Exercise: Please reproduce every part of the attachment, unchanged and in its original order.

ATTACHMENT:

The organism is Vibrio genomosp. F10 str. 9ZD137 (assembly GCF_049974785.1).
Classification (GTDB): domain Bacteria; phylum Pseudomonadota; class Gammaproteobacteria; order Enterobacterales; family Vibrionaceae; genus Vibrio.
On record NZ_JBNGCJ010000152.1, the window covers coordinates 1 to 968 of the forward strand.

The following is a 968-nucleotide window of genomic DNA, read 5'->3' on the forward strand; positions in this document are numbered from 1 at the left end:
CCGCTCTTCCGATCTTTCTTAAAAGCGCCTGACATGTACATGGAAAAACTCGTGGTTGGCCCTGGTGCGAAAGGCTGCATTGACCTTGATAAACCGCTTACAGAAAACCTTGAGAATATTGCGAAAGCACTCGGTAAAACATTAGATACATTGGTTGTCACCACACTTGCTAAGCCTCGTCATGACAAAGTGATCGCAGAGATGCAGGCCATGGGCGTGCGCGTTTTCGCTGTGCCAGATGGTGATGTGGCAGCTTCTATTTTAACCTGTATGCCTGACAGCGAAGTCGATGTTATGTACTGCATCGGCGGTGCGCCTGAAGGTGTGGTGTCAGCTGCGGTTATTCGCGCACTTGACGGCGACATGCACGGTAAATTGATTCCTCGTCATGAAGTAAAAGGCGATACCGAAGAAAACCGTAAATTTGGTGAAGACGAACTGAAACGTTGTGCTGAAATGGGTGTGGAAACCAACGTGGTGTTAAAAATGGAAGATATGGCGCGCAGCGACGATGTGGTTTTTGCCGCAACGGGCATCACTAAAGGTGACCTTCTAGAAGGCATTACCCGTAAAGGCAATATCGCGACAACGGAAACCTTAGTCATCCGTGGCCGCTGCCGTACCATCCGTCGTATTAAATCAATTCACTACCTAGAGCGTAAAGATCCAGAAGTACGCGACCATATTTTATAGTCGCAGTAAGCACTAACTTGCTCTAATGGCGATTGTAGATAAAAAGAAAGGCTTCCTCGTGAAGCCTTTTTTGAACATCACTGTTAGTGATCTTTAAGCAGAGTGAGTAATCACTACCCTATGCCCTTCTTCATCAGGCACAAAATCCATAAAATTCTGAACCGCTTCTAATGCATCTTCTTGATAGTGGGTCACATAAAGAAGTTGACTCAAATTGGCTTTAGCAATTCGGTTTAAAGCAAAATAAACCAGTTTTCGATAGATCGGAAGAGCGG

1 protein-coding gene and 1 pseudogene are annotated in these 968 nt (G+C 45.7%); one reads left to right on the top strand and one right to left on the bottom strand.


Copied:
The organism is Vibrio genomosp. F10 str. 9ZD137 (assembly GCF_049974785.1).
Classification (GTDB): domain Bacteria; phylum Pseudomonadota; class Gammaproteobacteria; order Enterobacterales; family Vibrionaceae; genus Vibrio.
On record NZ_JBNGCJ010000152.1, the window covers coordinates 1 to 968 of the forward strand.

The following is a 968-nucleotide window of genomic DNA, read 5'->3' on the forward strand; positions in this document are numbered from 1 at the left end:
CCGCTCTTCCGATCTTTCTTAAAAGCGCCTGACATGTACATGGAAAAACTCGTGGTTGGCCCTGGTGCGAAAGGCTGCATTGACCTTGATAAACCGCTTACAGAAAACCTTGAGAATATTGCGAAAGCACTCGGTAAAACATTAGATACATTGGTTGTCACCACACTTGCTAAGCCTCGTCATGACAAAGTGATCGCAGAGATGCAGGCCATGGGCGTGCGCGTTTTCGCTGTGCCAGATGGTGATGTGGCAGCTTCTATTTTAACCTGTATGCCTGACAGCGAAGTCGATGTTATGTACTGCATCGGCGGTGCGCCTGAAGGTGTGGTGTCAGCTGCGGTTATTCGCGCACTTGACGGCGACATGCACGGTAAATTGATTCCTCGTCATGAAGTAAAAGGCGATACCGAAGAAAACCGTAAATTTGGTGAAGACGAACTGAAACGTTGTGCTGAAATGGGTGTGGAAACCAACGTGGTGTTAAAAATGGAAGATATGGCGCGCAGCGACGATGTGGTTTTTGCCGCAACGGGCATCACTAAAGGTGACCTTCTAGAAGGCATTACCCGTAAAGGCAATATCGCGACAACGGAAACCTTAGTCATCCGTGGCCGCTGCCGTACCATCCGTCGTATTAAATCAATTCACTACCTAGAGCGTAAAGATCCAGAAGTACGCGACCATATTTTATAGTCGCAGTAAGCACTAACTTGCTCTAATGGCGATTGTAGATAAAAAGAAAGGCTTCCTCGTGAAGCCTTTTTTGAACATCACTGTTAGTGATCTTTAAGCAGAGTGAGTAATCACTACCCTATGCCCTTCTTCATCAGGCACAAAATCCATAAAATTCTGAACCGCTTCTAATGCATCTTCTTGATAGTGGGTCACATAAAGAAGTTGACTCAAATTGGCTTTAGCAATTCGGTTTAAAGCAAAATAAACCAGTTTTCGATAGATCGGAAGAGCGG

1 protein-coding gene and 1 pseudogene are annotated in these 968 nt (G+C 45.7%); one reads left to right on the top strand and one right to left on the bottom strand.